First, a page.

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Diabetes: The Basics And What You Should Know

Diabetes is a common medical concern that millions of people live with. It can be controlled and treated so that the majority of individuals with diabetes are able to live a fairly normal life. There are three types of diabetes people are diagnosed with – type I, type II, and gestational. While each of the three types of diabetes is caused by the pancreas not being able to produce enough insulin, they do have several differences.

Type I diabetes often results in the immune system not working properly. This is the most severe type of diabetes because the individual is at a very high risk of getting illnesses such as pneumonia. There is also the risk of infections in the body, especially the extremities. Insulin has to be taken by individuals with type I diabetes. It is generally diagnosed during childhood or the teenage years.

Type II diabetes usually doesn’t cause too many issues for the body as long as the blood sugar is regulated. Both Type I and Type II diabetes are treated with a variety of methods including insulin, a proper diet, plenty of exercise, and working closely with doctors and dieticians. Type II diabetes generally is diagnosed in adulthood.

Gestational diabetes takes place only in pregnant women due to changes in the body that are taking place. It is very important for the woman to get prenatal care and eat properly throughout the pregnancy. Gestational diabetes is known to be linked with low birth weight and premature labor.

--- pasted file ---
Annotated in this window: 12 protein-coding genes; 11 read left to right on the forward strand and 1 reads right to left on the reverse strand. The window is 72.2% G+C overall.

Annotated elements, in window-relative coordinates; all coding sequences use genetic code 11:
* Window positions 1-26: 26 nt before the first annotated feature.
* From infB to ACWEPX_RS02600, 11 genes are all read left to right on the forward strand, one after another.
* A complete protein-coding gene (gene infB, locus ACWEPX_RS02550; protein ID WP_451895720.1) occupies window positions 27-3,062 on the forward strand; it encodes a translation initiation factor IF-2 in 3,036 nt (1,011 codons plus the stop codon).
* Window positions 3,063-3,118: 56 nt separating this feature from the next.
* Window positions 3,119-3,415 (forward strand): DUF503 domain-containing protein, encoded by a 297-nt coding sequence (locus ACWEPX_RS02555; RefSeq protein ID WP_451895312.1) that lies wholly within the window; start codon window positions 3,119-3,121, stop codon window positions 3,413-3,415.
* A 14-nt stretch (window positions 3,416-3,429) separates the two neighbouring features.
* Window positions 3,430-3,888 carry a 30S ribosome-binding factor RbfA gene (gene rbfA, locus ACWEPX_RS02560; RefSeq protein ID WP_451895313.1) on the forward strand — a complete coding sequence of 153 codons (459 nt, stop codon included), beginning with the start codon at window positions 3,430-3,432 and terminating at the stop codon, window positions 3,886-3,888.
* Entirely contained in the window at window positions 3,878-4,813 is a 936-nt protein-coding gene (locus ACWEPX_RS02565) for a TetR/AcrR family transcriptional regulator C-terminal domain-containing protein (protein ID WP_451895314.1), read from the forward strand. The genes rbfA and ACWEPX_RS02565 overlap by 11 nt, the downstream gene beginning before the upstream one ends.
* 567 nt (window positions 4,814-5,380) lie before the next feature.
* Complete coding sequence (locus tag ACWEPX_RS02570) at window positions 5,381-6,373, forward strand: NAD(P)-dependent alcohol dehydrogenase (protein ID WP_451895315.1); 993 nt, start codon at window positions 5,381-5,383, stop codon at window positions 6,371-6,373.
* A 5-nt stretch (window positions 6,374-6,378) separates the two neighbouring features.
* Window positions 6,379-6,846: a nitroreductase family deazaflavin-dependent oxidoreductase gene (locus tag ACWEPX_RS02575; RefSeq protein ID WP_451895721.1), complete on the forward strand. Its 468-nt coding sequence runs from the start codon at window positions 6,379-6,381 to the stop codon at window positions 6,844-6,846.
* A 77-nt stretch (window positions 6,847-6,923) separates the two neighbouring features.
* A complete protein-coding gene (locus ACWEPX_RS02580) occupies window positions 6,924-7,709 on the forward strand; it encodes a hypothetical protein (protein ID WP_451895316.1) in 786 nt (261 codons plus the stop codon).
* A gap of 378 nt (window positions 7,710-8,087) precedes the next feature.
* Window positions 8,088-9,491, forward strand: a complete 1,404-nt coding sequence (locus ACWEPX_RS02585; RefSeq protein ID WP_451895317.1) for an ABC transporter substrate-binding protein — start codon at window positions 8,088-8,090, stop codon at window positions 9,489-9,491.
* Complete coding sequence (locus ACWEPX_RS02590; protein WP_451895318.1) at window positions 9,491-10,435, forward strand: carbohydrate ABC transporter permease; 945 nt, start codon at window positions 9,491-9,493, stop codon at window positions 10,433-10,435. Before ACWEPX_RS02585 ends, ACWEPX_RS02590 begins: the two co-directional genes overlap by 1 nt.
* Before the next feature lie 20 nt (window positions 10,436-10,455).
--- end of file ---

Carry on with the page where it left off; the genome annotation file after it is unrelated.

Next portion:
If diabetes is not treated properly or it is so severe it can’t be controlled, it can result in a variety of health issues. It can lead to blindness and in some cases amputations of the arms or legs. Some individuals have to receive dialysis treatments several times a week due to their diabetes.

The sooner an individual is properly diagnosed with diabetes, the better chance they have of leading a normal life. The amount of insulin has to be adjusted to the individual so that they get enough to balance out the other body functions. Some common symptoms of diabetes that has not been diagnosed include frequent urination, constantly feeling thirsty, high blood pressure, and either weight loss or gain.

If you are experiencing any of these symptoms it is important to contact a doctor. A screening for diabetes includes a simple blood test to check the glucose levels in the body. If it goes undetected, diabetes can cause a person to suffer a heart attack, stroke, or other serious medical problem.

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